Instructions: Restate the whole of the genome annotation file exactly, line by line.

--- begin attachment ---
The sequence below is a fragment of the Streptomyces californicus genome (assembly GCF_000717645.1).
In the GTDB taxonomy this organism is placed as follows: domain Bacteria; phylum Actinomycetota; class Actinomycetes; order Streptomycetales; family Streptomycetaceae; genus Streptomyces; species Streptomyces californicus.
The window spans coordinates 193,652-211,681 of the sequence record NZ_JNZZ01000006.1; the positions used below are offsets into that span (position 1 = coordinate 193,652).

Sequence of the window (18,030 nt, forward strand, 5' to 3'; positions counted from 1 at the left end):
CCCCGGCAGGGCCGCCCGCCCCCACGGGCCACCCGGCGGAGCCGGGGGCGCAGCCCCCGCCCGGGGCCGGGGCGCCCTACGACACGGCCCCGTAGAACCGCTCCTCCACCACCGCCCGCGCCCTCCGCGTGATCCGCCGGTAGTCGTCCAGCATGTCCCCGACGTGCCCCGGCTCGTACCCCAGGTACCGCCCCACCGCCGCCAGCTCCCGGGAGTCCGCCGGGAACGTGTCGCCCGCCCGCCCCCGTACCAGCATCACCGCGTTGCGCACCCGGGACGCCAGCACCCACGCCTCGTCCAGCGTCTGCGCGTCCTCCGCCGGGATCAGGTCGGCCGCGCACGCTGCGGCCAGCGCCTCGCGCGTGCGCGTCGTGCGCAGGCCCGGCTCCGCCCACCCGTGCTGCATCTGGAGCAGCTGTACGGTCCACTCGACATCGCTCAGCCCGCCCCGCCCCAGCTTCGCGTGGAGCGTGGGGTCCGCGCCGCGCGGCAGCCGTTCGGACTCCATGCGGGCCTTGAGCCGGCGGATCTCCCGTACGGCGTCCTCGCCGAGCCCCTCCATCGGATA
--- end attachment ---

The sequence below is a fragment of the Streptomyces californicus genome (assembly GCF_000717645.1).
In the GTDB taxonomy this organism is placed as follows: domain Bacteria; phylum Actinomycetota; class Actinomycetes; order Streptomycetales; family Streptomycetaceae; genus Streptomyces; species Streptomyces californicus.
The window spans coordinates 193,652-211,681 of the sequence record NZ_JNZZ01000006.1; the positions used below are offsets into that span (position 1 = coordinate 193,652).

Sequence of the window (18,030 nt, forward strand, 5' to 3'; positions counted from 1 at the left end):
CCCCGGCAGGGCCGCCCGCCCCCACGGGCCACCCGGCGGAGCCGGGGGCGCAGCCCCCGCCCGGGGCCGGGGCGCCCTACGACACGGCCCCGTAGAACCGCTCCTCCACCACCGCCCGCGCCCTCCGCGTGATCCGCCGGTAGTCGTCCAGCATGTCCCCGACGTGCCCCGGCTCGTACCCCAGGTACCGCCCCACCGCCGCCAGCTCCCGGGAGTCCGCCGGGAACGTGTCGCCCGCCCGCCCCCGTACCAGCATCACCGCGTTGCGCACCCGGGACGCCAGCACCCACGCCTCGTCCAGCGTCTGCGCGTCCTCCGCCGGGATCAGGTCGGCCGCGCACGCTGCGGCCAGCGCCTCGCGCGTGCGCGTCGTGCGCAGGCCCGGCTCCGCCCACCCGTGCTGCATCTGGAGCAGCTGTACGGTCCACTCGACATCGCTCAGCCCGCCCCGCCCCAGCTTCGCGTGGAGCGTGGGGTCCGCGCCGCGCGGCAGCCGTTCGGACTCCATGCGGGCCTTGAGCCGGCGGATCTCCCGTACGGCGTCCTCGCCGAGCCCCTCCATCGGATA